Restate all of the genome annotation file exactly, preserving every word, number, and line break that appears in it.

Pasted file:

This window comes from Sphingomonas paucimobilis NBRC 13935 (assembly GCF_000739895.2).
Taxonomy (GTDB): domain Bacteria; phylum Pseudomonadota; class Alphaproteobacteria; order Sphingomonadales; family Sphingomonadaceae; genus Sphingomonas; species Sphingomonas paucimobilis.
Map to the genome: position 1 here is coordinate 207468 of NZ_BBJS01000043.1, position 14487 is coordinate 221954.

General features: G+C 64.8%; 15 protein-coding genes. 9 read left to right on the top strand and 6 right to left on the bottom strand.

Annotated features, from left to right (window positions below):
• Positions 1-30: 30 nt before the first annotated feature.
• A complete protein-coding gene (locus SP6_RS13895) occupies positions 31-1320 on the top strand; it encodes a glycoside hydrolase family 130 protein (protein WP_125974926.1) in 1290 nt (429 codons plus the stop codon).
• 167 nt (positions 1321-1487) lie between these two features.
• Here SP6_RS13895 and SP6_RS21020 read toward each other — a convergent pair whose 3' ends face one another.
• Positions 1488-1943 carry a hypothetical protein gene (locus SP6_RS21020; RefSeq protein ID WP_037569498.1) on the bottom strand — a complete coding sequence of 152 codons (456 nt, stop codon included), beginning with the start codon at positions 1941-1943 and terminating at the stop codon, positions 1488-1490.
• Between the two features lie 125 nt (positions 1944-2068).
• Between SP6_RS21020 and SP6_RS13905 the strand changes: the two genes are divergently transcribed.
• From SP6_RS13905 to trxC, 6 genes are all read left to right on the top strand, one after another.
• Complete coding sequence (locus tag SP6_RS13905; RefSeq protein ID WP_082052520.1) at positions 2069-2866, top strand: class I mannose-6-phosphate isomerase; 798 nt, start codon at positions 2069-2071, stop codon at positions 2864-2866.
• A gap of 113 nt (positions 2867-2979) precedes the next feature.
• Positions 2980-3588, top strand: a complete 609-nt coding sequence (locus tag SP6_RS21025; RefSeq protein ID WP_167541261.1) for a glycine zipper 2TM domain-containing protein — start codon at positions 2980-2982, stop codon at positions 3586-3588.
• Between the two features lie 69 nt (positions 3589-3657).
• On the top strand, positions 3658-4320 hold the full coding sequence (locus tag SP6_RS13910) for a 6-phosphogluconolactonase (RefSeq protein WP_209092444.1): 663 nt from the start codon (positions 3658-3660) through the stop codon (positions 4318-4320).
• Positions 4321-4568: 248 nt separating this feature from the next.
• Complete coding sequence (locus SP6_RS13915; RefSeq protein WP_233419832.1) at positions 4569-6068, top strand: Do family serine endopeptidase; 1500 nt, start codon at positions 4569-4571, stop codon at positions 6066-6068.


This window comes from Sphingomonas paucimobilis NBRC 13935 (assembly GCF_000739895.2).
Taxonomy (GTDB): domain Bacteria; phylum Pseudomonadota; class Alphaproteobacteria; order Sphingomonadales; family Sphingomonadaceae; genus Sphingomonas; species Sphingomonas paucimobilis.
Map to the genome: position 1 here is coordinate 207468 of NZ_BBJS01000043.1, position 14487 is coordinate 221954.

General features: G+C 64.8%; 15 protein-coding genes. 9 read left to right on the top strand and 6 right to left on the bottom strand.

Annotated features, from left to right (window positions below):
• Positions 1-30: 30 nt before the first annotated feature.
• A complete protein-coding gene (locus SP6_RS13895) occupies positions 31-1320 on the top strand; it encodes a glycoside hydrolase family 130 protein (protein WP_125974926.1) in 1290 nt (429 codons plus the stop codon).
• 167 nt (positions 1321-1487) lie between these two features.
• Here SP6_RS13895 and SP6_RS21020 read toward each other — a convergent pair whose 3' ends face one another.
• Positions 1488-1943 carry a hypothetical protein gene (locus SP6_RS21020; RefSeq protein ID WP_037569498.1) on the bottom strand — a complete coding sequence of 152 codons (456 nt, stop codon included), beginning with the start codon at positions 1941-1943 and terminating at the stop codon, positions 1488-1490.
• Between the two features lie 125 nt (positions 1944-2068).
• Between SP6_RS21020 and SP6_RS13905 the strand changes: the two genes are divergently transcribed.
• From SP6_RS13905 to trxC, 6 genes are all read left to right on the top strand, one after another.
• Complete coding sequence (locus tag SP6_RS13905; RefSeq protein ID WP_082052520.1) at positions 2069-2866, top strand: class I mannose-6-phosphate isomerase; 798 nt, start codon at positions 2069-2071, stop codon at positions 2864-2866.
• A gap of 113 nt (positions 2867-2979) precedes the next feature.
• Positions 2980-3588, top strand: a complete 609-nt coding sequence (locus tag SP6_RS21025; RefSeq protein ID WP_167541261.1) for a glycine zipper 2TM domain-containing protein — start codon at positions 2980-2982, stop codon at positions 3586-3588.
• Between the two features lie 69 nt (positions 3589-3657).
• On the top strand, positions 3658-4320 hold the full coding sequence (locus tag SP6_RS13910) for a 6-phosphogluconolactonase (RefSeq protein WP_209092444.1): 663 nt from the start codon (positions 3658-3660) through the stop codon (positions 4318-4320).
• Positions 4321-4568: 248 nt separating this feature from the next.
• Complete coding sequence (locus SP6_RS13915; RefSeq protein WP_233419832.1) at positions 4569-6068, top strand: Do family serine endopeptidase; 1500 nt, start codon at positions 4569-4571, stop codon at positions 6066-6068.